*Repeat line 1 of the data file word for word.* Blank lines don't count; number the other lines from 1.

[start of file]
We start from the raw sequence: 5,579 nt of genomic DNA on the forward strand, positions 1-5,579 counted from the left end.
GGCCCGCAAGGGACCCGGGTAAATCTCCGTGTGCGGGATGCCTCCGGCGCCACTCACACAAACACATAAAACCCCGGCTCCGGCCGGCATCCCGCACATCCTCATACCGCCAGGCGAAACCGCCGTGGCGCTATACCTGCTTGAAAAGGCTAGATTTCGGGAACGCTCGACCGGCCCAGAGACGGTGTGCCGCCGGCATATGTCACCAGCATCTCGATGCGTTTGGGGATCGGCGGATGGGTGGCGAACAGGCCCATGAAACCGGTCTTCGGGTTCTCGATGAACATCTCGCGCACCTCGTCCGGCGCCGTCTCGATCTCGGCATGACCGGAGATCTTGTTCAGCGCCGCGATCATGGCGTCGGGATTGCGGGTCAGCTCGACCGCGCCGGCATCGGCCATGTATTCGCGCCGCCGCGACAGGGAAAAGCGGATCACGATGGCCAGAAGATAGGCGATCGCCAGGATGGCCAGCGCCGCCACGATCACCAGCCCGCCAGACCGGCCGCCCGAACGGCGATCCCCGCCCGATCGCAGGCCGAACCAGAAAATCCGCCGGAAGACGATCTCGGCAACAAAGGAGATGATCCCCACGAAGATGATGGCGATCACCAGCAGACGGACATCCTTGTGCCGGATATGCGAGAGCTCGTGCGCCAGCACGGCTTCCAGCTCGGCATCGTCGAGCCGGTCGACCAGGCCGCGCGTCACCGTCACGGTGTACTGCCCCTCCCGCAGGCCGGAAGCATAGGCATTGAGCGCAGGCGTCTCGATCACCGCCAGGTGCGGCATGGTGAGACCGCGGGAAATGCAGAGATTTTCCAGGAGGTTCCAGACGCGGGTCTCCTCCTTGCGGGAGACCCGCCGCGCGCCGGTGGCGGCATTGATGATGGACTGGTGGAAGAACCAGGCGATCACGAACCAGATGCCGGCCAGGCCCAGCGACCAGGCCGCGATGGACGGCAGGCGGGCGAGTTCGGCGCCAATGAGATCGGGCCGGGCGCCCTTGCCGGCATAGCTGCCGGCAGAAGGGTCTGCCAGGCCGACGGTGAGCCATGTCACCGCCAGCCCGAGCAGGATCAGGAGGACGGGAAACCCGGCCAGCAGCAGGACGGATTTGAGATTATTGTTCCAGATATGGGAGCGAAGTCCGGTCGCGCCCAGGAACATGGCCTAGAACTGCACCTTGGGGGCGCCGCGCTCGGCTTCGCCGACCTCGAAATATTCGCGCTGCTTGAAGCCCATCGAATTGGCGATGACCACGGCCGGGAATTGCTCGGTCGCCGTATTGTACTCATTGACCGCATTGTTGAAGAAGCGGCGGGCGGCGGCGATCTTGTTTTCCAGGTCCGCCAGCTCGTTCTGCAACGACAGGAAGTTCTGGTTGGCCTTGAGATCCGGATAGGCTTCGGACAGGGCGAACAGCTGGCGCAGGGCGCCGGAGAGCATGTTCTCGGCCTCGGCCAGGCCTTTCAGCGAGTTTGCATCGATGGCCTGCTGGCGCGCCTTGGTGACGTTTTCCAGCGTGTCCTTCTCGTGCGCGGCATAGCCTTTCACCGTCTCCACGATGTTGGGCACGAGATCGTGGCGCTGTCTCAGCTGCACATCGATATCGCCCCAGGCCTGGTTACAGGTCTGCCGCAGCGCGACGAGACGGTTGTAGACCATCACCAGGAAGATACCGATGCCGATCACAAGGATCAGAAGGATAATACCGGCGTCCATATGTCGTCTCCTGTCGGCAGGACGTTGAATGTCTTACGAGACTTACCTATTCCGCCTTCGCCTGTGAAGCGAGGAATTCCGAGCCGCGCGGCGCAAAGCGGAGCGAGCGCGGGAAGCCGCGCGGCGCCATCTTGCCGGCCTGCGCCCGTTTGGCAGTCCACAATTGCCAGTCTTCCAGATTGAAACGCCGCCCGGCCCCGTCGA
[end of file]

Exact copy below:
We start from the raw sequence: 5,579 nt of genomic DNA on the forward strand, positions 1-5,579 counted from the left end.